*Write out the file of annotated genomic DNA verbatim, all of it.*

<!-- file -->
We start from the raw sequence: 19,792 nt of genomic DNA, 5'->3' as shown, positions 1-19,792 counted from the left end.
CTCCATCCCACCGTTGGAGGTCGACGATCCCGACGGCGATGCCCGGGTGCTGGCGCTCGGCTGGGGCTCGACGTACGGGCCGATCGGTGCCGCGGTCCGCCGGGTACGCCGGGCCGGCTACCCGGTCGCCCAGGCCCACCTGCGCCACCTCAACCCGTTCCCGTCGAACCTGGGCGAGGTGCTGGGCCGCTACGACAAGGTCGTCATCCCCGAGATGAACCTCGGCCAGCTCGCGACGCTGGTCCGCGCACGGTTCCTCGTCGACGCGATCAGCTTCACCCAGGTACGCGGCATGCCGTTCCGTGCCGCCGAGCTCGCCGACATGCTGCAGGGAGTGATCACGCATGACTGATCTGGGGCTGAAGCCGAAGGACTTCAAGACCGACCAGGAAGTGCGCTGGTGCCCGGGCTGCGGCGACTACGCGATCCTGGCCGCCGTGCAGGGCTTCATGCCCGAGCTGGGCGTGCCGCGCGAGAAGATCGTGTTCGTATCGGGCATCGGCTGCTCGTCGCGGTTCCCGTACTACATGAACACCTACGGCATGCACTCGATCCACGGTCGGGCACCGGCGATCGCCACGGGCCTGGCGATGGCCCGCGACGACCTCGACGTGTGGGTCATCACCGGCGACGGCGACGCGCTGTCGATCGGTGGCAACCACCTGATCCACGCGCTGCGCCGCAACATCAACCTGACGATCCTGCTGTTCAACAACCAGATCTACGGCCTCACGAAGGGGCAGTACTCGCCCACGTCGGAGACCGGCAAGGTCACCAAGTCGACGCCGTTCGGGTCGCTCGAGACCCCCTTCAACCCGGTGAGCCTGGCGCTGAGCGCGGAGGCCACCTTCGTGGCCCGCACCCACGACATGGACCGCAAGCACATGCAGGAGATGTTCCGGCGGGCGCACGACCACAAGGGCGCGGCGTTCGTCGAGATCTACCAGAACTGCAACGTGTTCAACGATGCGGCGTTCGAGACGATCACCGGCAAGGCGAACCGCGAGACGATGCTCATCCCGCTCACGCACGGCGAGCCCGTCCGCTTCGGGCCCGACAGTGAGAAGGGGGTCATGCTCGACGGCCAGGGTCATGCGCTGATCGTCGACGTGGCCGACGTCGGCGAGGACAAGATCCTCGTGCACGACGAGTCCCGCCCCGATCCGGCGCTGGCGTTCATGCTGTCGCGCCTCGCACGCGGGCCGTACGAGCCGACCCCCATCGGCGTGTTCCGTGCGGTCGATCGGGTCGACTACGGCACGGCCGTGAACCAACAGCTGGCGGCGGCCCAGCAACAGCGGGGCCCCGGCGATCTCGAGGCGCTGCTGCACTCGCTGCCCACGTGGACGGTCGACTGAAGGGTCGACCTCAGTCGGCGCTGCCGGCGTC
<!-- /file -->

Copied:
We start from the raw sequence: 19,792 nt of genomic DNA, 5'->3' as shown, positions 1-19,792 counted from the left end.
CTCCATCCCACCGTTGGAGGTCGACGATCCCGACGGCGATGCCCGGGTGCTGGCGCTCGGCTGGGGCTCGACGTACGGGCCGATCGGTGCCGCGGTCCGCCGGGTACGCCGGGCCGGCTACCCGGTCGCCCAGGCCCACCTGCGCCACCTCAACCCGTTCCCGTCGAACCTGGGCGAGGTGCTGGGCCGCTACGACAAGGTCGTCATCCCCGAGATGAACCTCGGCCAGCTCGCGACGCTGGTCCGCGCACGGTTCCTCGTCGACGCGATCAGCTTCACCCAGGTACGCGGCATGCCGTTCCGTGCCGCCGAGCTCGCCGACATGCTGCAGGGAGTGATCACGCATGACTGATCTGGGGCTGAAGCCGAAGGACTTCAAGACCGACCAGGAAGTGCGCTGGTGCCCGGGCTGCGGCGACTACGCGATCCTGGCCGCCGTGCAGGGCTTCATGCCCGAGCTGGGCGTGCCGCGCGAGAAGATCGTGTTCGTATCGGGCATCGGCTGCTCGTCGCGGTTCCCGTACTACATGAACACCTACGGCATGCACTCGATCCACGGTCGGGCACCGGCGATCGCCACGGGCCTGGCGATGGCCCGCGACGACCTCGACGTGTGGGTCATCACCGGCGACGGCGACGCGCTGTCGATCGGTGGCAACCACCTGATCCACGCGCTGCGCCGCAACATCAACCTGACGATCCTGCTGTTCAACAACCAGATCTACGGCCTCACGAAGGGGCAGTACTCGCCCACGTCGGAGACCGGCAAGGTCACCAAGTCGACGCCGTTCGGGTCGCTCGAGACCCCCTTCAACCCGGTGAGCCTGGCGCTGAGCGCGGAGGCCACCTTCGTGGCCCGCACCCACGACATGGACCGCAAGCACATGCAGGAGATGTTCCGGCGGGCGCACGACCACAAGGGCGCGGCGTTCGTCGAGATCTACCAGAACTGCAACGTGTTCAACGATGCGGCGTTCGAGACGATCACCGGCAAGGCGAACCGCGAGACGATGCTCATCCCGCTCACGCACGGCGAGCCCGTCCGCTTCGGGCCCGACAGTGAGAAGGGGGTCATGCTCGACGGCCAGGGTCATGCGCTGATCGTCGACGTGGCCGACGTCGGCGAGGACAAGATCCTCGTGCACGACGAGTCCCGCCCCGATCCGGCGCTGGCGTTCATGCTGTCGCGCCTCGCACGCGGGCCGTACGAGCCGACCCCCATCGGCGTGTTCCGTGCGGTCGATCGGGTCGACTACGGCACGGCCGTGAACCAACAGCTGGCGGCGGCCCAGCAACAGCGGGGCCCCGGCGATCTCGAGGCGCTGCTGCACTCGCTGCCCACGTGGACGGTCGACTGAAGGGTCGACCTCAGTCGGCGCTGCCGGCGTC